روابط بین خلق و خوی و صفات اختلال شخصیت مرزی در نوجوانان غیر بالینی
|کد مقاله||سال انتشار||مقاله انگلیسی||ترجمه فارسی||تعداد کلمات|
|34097||2015||7 صفحه PDF||سفارش دهید||5800 کلمه|
Publisher : Elsevier - Science Direct (الزویر - ساینس دایرکت)
Journal : European Review of Applied Psychology, Volume 64, Issue 6, November 2014, Pages 345–351
Objectives The aim of the present study was to examine the relation between cyclothymic temperament and borderline personality disorder traits in adolescents and to identify a typology of adolescents based on temperamental traits (cyclothymic temperament and BPD traits). Participants and methods A sample of 312 adolescents completed several questionnaires assessing cyclothymic temperament, borderline personality disorder traits, depressive symptoms, suicidal ideation, antisocial behaviors and frequency of cannabis use. Results The Cyclothymic-Hypersensitive Temperament (CHT) questionnaire and the Borderline Personality Features Scale for Children (BPFS-C) were highly correlated which suggests that these scales may measure the same construct. Factor analyses of the pooled items of both scales yielded two factors, ‘anger–impulsivity’ and ‘affective instability’, both composed half of items from both scales. The relation between these traits and suicidal ideation was fully mediated by depressive symptomatology. Cluster analysis showed that these traits may occur independently and that adolescents with both traits had the highest levels of depressive symptoms, suicidal ideations and antisocial behaviors. Discussion The CHT questionnaire and the BPFS-C may measure the same construct which appeared relevant for defining a subgroup of adolescents with high levels of depressive symptoms, suicidal ideations and antisocial behaviors.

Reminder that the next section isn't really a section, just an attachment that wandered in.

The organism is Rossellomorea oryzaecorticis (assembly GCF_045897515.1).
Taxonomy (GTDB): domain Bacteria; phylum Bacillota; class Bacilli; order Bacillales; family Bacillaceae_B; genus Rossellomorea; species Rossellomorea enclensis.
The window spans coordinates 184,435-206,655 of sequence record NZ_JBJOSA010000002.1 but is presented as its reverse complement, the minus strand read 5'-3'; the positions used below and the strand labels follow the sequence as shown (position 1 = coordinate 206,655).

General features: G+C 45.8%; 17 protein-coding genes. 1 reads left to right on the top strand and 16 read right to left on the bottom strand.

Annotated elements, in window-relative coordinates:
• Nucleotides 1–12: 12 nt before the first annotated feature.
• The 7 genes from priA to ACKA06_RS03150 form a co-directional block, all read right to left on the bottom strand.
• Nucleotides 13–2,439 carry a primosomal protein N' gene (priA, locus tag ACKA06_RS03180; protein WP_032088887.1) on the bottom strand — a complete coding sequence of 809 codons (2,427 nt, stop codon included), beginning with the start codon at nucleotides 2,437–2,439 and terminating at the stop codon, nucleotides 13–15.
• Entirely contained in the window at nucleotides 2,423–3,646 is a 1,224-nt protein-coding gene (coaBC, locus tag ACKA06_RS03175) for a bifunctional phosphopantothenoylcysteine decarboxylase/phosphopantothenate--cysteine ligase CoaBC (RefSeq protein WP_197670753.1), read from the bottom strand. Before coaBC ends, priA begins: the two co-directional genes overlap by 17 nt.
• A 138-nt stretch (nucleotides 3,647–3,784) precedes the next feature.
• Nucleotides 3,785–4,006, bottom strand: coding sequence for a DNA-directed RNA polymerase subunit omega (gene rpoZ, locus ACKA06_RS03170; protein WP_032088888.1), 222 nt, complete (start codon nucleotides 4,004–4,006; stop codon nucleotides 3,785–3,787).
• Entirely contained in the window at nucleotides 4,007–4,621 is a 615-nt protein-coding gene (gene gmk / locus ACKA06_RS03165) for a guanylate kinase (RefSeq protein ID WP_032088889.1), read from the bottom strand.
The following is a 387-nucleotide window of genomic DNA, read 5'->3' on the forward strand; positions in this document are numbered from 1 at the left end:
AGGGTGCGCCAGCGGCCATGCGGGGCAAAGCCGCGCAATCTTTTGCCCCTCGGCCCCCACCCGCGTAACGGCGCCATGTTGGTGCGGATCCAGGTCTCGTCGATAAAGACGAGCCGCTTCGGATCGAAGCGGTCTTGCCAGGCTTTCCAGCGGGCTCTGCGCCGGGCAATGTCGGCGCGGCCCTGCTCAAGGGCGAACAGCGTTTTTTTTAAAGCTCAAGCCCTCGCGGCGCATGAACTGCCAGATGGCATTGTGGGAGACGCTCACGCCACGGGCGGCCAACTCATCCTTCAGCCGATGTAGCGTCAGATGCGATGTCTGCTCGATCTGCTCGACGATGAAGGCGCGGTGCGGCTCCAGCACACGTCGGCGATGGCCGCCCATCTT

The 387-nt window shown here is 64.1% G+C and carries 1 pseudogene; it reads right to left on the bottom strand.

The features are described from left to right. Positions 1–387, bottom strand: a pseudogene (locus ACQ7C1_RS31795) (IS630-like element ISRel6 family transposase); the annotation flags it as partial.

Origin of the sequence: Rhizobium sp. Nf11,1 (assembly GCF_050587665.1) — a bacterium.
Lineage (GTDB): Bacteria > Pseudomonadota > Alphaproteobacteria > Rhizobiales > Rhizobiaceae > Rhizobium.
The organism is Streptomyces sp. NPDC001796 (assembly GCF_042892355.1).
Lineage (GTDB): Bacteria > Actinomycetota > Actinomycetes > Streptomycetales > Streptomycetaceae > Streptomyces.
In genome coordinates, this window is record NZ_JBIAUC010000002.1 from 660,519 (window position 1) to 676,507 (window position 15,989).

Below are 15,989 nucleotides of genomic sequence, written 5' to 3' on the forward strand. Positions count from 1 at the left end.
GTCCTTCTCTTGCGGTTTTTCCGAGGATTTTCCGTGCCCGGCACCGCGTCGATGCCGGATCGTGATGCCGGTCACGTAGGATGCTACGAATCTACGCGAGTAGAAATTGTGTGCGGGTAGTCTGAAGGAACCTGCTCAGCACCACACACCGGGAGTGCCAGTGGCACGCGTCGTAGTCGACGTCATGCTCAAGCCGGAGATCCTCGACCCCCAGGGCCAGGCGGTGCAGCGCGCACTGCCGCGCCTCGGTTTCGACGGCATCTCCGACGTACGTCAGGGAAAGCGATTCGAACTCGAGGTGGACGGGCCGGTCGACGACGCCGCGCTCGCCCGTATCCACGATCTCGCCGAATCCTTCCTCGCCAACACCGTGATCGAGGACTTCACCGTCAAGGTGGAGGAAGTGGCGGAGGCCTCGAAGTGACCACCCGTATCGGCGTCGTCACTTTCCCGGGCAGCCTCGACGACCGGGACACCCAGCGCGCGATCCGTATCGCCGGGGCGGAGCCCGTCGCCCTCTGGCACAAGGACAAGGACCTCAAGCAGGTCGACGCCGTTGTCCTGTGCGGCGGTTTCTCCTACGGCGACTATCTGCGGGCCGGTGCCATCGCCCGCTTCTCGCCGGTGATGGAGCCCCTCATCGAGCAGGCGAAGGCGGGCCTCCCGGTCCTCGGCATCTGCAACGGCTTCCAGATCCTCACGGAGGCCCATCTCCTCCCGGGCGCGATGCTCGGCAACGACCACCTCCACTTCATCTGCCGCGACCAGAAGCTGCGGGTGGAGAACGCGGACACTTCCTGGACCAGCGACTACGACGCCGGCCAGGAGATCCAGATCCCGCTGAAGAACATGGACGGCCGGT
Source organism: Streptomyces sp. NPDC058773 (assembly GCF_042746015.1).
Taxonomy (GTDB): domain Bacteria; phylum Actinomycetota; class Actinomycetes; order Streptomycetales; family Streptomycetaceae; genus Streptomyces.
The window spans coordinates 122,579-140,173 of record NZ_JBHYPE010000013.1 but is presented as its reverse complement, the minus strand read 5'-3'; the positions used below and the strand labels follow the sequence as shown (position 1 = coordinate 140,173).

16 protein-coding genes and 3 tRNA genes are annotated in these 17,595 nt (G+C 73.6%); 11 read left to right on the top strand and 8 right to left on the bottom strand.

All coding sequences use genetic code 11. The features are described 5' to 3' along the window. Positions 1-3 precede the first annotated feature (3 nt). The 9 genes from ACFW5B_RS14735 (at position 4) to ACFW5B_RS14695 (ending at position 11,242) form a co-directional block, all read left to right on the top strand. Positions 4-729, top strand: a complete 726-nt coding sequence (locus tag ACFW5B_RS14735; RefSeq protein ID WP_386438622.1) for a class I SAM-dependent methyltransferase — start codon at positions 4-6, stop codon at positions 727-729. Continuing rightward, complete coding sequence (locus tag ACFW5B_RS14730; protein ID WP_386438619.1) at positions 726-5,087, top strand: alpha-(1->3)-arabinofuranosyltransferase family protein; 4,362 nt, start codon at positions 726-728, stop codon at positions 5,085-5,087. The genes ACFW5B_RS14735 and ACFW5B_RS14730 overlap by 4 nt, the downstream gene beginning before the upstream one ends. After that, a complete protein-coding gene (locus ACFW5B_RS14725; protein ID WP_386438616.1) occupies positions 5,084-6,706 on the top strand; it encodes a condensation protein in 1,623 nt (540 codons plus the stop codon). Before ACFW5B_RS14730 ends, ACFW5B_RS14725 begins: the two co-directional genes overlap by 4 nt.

Cyclothymic temperament and borderline personality disorder (BPD) are connected constructs sharing emotional and behavioral dysregulation. Cyclothymic temperament is characterized by high mood-lability, emotional reactivity, irritability and impulsivity (Akiskal, Djenderedjian, Rosenthal, & Khani, 1977). BPD is mainly characterized by a pervasive pattern of instability of affects, identity, behavior and relationships (DSM-IV, 2000). Both constructs share emotional instability, heightened irritability, anger, and impulsivity. These two overlapping constructs have been developed from different approaches in psychopathology. Cyclothymic temperament has been developed as a mild form of and a precursor to bipolar disorder and has been mainly linked to biological and genetic influences (Akiskal et al., 1977). BPD is derived from the psychoanalytic approach and described a personality organization mainly reflecting early negative caregiving experiences (e.g., Kernberg, 1980). Both cyclothymic temperament (Kochman et al., 2001 and Kochman et al., 2005) and BPD (Masterson, 1971) have been extended to adolescents. Cyclothymic temperament has been reported to be common in clinical samples (Kochman et al., 2001 and Kochman et al., 2005), but, to our knowledge, has not been explored in non-clinical adolescents. BPD and borderline personality traits have been reported to be common in both clinical and community samples of adolescents (Chabrol et al., 2001, Chabrol and Leichsenring, 2006 and Tomko et al., 2013). As in adults, significant overlap between the cyclothymic temperament and BPD has been reported in clinical samples of children and adolescents (Perugi et al., 2003, Perugi et al., 2011 and Zimmerman and Morgan, 2013). Some authors have suggested that cyclothymic disorder and bipolar disorders in adolescents may be misdiagnosed as BPD (e.g. Kochman et al., 2005 and Ruggero et al., 2010). Conversely, others suggest that BPD may be misdiagnosed as bipolar disorders (McClellan & Hamilton, 2006). Moreover, cyclothymic temperament and BPD are both associated to impulsive/risk taking behavior. Kochman et al. (2005) reported that a cyclothymic temperament at baseline predicted not only the bipolar outcome, but also suicidal behaviors in children and adolescents with an index diagnosis of major depressive episode. It has also been highlighted as a risk factor for substance use in adolescents (Unseld et al., 2012). BPD in adolescence increases the risk for suicidality (e.g., Glenn et al., 2013 and Wedig et al., 2012) and a high comorbidity between BPD and substance use disorders has also been found in adolescents (e.g., Chabrol et al., 2005, Distel et al., 2012 and Rizvi et al., 2011). Finally, cyclothymic temperament and BPD are associated to antisocial behaviors in adolescents (e.g., Chanen et al., 2007 and Kovacs and Pollock, 1995).